27 research outputs found

    Causal association between snoring and stroke: a Mendelian randomization study in a Chinese populationResearch in context

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    Summary: Background: Previous observational studies established a positive relationship between snoring and stroke. We aimed to investigate the causal effect of snoring on stroke. Methods: Based on 82,339 unrelated individuals with qualified genotyping data of Asian descent from the China Kadoorie Biobank (CKB), we conducted a Mendelian randomization (MR) analysis of snoring and stroke. Genetic variants identified in the genome-wide association analysis (GWAS) of snoring in CKB and UK Biobank (UKB) were selected for constructing genetic risk scores (GRS). A two-stage method was applied to estimate the associations of the genetically predicted snoring with stroke and its subtypes. Besides, MR analysis among the non-obese group (body mass index, BMI <24.0 kg/m2), as well as multivariable MR (MVMR), were performed to control for potential pleiotropy from BMI. In addition, the inverse-variance weighted (IVW) method was applied to estimate the causal association with genetic variants identified in CKB GWAS. Findings: Positive associations were found between snoring and total stroke, hemorrhagic stroke (HS), and ischemic stroke (IS). With GRS of CKB, the corresponding HRs (95% CIs) were 1.56 (1.15, 2.12), 1.50 (0.84, 2.69), 2.02 (1.36, 3.01), and the corresponding HRs (95% CIs) using GRS of UKB were 1.78 (1.30, 2.43), 1.94 (1.07, 3.52), and 1.74 (1.16, 2.61). The associations remained stable in the MR among the non-obese group, MVMR analysis, and MR analysis using the IVW method. Interpretation: This study suggests that, among Chinese adults, genetically predicted snoring could increase the risk of total stroke, IS, and HS, and the causal effect was independent of BMI. Funding: National Natural Science Foundation of China, Kadoorie Charitable Foundation Hong Kong, UK Wellcome Trust, National Key R&D Program of China, Chinese Ministry of Science and Technology

    Effects of 60 days of 6° head-down bed rest on the composition and function of the human gut microbiota

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    Summary: Spaceflight is rigorous and dangerous environment which can negatively affect astronauts’ health and the entire mission. The 60 days of 6° head-down bed rest (HDBR) experiment provided us with an opportunity to trace the change of gut microbiota under simulated microgravity. The gut microbiota of volunteers was analyzed and characterized by 16S rRNA gene sequencing and metagenomic sequencing. Our results showed that the composition and function of the volunteers’ gut microbiota were markedly was affected by 60 days of 6° HDBR. We further confirmed the species and diversity fluctuations. Resistance and virulence genes in the gut microbiota were also affected by 60 days of 6° HDBR, but the species attributions remained stable. The human gut microbiota affected by 60 days of 6° HDBR which was partially consistent with the effect of spaceflight, this implied that HDBR was a simulation of how spaceflight affects the human gut microbiota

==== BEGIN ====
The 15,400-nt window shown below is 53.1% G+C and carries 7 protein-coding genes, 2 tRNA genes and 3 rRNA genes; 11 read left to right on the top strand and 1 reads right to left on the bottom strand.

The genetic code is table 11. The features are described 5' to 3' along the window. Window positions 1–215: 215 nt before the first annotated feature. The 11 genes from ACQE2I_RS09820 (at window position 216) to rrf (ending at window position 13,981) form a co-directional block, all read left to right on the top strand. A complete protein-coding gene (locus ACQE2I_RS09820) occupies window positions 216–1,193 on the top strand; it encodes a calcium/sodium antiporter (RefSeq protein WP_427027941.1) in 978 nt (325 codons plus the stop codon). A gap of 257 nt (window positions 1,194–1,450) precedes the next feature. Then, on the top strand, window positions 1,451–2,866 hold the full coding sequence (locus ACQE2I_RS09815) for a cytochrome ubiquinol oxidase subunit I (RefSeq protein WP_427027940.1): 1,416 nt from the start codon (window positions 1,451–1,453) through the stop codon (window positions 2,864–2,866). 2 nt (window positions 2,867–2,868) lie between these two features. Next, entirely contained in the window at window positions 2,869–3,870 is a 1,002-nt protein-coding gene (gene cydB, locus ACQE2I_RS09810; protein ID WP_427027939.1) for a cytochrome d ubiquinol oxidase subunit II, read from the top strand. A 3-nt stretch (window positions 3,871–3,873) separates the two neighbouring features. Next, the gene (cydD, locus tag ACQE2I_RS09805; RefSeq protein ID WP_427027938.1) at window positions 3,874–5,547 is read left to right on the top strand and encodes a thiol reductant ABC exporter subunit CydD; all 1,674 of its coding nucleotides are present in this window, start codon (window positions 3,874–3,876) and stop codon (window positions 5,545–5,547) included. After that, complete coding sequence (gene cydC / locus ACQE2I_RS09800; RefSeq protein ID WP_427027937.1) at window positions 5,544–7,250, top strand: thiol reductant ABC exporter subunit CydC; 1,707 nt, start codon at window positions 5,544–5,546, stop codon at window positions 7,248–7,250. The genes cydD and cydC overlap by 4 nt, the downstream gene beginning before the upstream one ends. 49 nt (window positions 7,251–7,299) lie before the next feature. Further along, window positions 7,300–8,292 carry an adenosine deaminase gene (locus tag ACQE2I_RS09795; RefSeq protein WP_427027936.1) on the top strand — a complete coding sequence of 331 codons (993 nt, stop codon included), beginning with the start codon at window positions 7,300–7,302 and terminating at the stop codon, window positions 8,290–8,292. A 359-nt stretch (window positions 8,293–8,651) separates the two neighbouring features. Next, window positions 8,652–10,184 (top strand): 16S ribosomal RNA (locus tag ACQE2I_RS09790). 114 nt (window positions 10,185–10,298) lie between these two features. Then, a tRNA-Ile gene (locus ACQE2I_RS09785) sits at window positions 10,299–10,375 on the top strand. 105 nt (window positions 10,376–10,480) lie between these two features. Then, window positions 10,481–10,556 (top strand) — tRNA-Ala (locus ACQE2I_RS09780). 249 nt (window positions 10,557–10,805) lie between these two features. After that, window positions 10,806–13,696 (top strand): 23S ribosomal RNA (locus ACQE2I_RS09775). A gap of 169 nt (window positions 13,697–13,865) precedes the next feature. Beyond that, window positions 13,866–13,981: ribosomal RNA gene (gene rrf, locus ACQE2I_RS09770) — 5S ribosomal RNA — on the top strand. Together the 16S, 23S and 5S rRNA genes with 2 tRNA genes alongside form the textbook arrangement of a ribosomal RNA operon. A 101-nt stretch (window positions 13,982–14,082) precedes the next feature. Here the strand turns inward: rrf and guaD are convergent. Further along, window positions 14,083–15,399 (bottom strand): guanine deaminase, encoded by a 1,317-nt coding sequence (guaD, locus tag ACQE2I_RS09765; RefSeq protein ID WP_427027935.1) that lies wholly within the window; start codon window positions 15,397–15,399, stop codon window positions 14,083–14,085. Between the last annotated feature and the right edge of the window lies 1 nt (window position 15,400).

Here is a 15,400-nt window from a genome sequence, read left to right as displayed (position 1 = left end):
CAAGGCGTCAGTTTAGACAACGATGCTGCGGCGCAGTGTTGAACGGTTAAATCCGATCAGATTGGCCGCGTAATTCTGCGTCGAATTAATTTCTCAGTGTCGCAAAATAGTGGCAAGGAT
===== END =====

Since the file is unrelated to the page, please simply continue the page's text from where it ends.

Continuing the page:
HuR-mediated nucleocytoplasmic translocation of HOTAIR relieves its inhibition of osteogenic differentiation and promotes bone formation

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    Abstract Bone marrow mesenchymal stem cell (BMSC) osteogenic differentiation and osteoblast function play critical roles in bone formation, which is a highly regulated process. Long noncoding RNAs (lncRNAs) perform diverse functions in a variety of biological processes, including BMSC osteogenic differentiation. Although several studies have reported that HOX transcript antisense RNA (HOTAIR) is involved in BMSC osteogenic differentiation, its effect on bone formation in vivo remains unclear. Here, by constructing transgenic mice with BMSC (Prx1-HOTAIR)- and osteoblast (Bglap-HOTAIR)-specific overexpression of HOTAIR, we found that Prx1-HOTAIR and Bglap-HOTAIR transgenic mice show different bone phenotypes in vivo. Specifically, Prx1-HOTAIR mice showed delayed bone formation, while Bglap-HOTAIR mice showed increased bone formation. HOTAIR inhibits BMSC osteogenic differentiation but promotes osteoblast function in vitro. Furthermore, we identified that HOTAIR is mainly located in the nucleus of BMSCs and in the cytoplasm of osteoblasts. HOTAIR displays a nucleocytoplasmic translocation pattern during BMSC osteogenic differentiation. We first identified that the RNA-binding protein human antigen R (HuR) is responsible for HOTAIR nucleocytoplasmic translocation. HOTAIR is essential for osteoblast function, and cytoplasmic HOTAIR binds to miR-214 and acts as a ceRNA to increase Atf4 protein levels and osteoblast function. Bglap-HOTAIR mice, but not Prx1-HOTAIR mice, showed alleviation of bone loss induced by unloading. This study reveals the importance of temporal and spatial regulation of HOTAIR in BMSC osteogenic differentiation and bone formation, which provides new insights into precise regulation as a target for bone loss